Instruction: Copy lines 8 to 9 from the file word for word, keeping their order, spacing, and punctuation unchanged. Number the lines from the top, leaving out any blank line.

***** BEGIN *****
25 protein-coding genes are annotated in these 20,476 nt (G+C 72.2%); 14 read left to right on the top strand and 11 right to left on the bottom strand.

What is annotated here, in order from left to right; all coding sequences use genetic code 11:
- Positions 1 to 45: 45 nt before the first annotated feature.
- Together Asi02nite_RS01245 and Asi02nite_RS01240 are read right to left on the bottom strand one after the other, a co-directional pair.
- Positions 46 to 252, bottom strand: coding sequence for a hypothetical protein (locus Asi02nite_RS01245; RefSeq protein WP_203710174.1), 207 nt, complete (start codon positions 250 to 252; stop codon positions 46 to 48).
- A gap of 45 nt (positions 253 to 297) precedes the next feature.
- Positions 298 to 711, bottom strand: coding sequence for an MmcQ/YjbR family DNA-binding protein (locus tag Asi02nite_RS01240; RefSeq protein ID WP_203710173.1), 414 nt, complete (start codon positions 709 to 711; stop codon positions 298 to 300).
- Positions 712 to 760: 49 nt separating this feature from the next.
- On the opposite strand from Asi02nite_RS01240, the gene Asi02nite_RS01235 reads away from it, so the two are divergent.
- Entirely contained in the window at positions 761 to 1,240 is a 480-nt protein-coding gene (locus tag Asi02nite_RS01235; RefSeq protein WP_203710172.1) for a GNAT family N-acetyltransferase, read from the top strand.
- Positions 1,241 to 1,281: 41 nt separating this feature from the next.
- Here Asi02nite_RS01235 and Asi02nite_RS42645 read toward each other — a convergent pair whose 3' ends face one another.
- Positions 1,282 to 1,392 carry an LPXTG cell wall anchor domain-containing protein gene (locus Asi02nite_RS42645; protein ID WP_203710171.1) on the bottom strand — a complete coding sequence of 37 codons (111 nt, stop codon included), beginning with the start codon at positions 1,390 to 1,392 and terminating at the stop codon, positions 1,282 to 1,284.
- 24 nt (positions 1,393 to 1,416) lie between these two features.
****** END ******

- Positions 712 to 760: 49 nt separating this feature from the next.
- On the opposite strand from Asi02nite_RS01240, the gene Asi02nite_RS01235 reads away from it, so the two are divergent.